Survey: Teens confident in ability to find summer work
MILWAUKEE (WITI) — Junior Achievement USA’s 2013 Teens and Summer Jobs survey reveals a teen population confident in its ability to find summer work, despite a 24% unemployment rate.
The national survey of 14-18 year olds shows that nearly two-thirds (63%) plan to get a job this summer, and of those, 92% are “very” or “somewhat” confident they will find seasonal work. Yet only 38% of teens surveyed said they had a summer job in the past. In a similar survey conducted among Wisconsin teens, 87% were confident they would find summer employment, and 39% had had a summer job in the past.
When asked how they planned to find summer jobs, teens’ top three methods of finding work were networking through their parents’ connections (47%), using online job postings (33%), and looking in store windows for “now hiring” signs (32%).
Among Wisconsin teens, the three most popular methods were networking through their parents’ connections (52%), using online job postings (21%) or working at a family or friend’s business (18%).
Nationally, three-quarters (72%) of those teens who plan to work this summer said they anticipate earning between $7.25 and $10 per hour. This compares to 37% of Wisconsin teens who said they planned to earn between $7.25 and $10 an hour.
However, according to the U.S. Bureau of Labor Statistics, among employed teenagers paid by the hour, more than one-in-five (21%) earned the minimum wage or less in 2012, compared with about 3% of workers age 25 and over.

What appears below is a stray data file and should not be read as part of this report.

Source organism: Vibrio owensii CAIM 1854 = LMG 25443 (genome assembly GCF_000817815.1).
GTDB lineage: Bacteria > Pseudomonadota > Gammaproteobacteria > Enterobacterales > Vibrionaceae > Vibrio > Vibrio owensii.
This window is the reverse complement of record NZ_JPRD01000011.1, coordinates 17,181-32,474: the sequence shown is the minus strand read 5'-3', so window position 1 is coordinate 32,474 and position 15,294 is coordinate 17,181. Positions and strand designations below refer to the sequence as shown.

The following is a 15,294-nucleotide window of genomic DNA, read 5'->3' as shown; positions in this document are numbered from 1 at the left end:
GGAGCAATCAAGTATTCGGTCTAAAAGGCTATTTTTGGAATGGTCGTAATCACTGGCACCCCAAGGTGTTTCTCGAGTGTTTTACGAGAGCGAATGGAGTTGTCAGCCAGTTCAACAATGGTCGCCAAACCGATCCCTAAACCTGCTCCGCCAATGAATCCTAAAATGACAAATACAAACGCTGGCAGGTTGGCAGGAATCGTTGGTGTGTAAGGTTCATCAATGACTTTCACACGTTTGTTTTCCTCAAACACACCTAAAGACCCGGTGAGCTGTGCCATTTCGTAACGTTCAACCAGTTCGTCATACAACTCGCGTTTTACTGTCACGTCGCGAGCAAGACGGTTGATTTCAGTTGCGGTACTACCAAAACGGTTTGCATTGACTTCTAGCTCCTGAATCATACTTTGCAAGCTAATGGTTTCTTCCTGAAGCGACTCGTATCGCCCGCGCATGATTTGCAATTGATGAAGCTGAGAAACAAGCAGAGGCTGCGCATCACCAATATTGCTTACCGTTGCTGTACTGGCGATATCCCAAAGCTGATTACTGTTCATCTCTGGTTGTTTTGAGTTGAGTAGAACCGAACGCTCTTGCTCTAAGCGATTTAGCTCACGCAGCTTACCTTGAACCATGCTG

Tim Greinert, President of Junior Achievement of Wisconsin said, “We applaud teens for seeking summer jobs to increase work experience and earn extra spending money. However, we hope teens who can’t find jobs this summer due to a still-challenging job market do not become too discouraged. There are still ways to earn valuable experience through volunteering or by creating your own opportunities by starting a business, such as a lawn mowing service or house sitting service.”
Seasonal work can provide young people with important work-readiness and interpersonal skills that will help them to succeed in their careers. Overwhelmingly, teens who planned to get summer jobs said that they viewed gaining real-life work experience (79%) as the top benefit of summer employment other than salary. Yet only 5% of respondents planning to work this summer said they planned to seek an internship in a field of interest to them.
Locally, Junior Achievement of Wisconsin has volunteer-delivered programs for students in kindergarten through high school, which introduce work-readiness concepts in an experiential learning format. Visit Wisconsin.ja.org to learn more.
Junior Achievement of Wisconsin is dedicated to preparing young people for the real world, showing them how to generate wealth and effectively manage it, create jobs which make their communities more robust, and apply entrepreneurial thinking to the workplace. Over 165,000 students in the state of Wisconsin put these lessons into action every year and learn the value of contributing to their communities. Embodying the heart of JA, in over 7,000 Wisconsin classrooms, volunteers transform key concepts into messages that inspire and empower students to believe in themselves, showing them they can make a difference in the world.
Junior Achievement is the world’s largest organization dedicated to giving young people the knowledge and skills they need to own their economic success, plan for their future, and make smart academic and economic choices.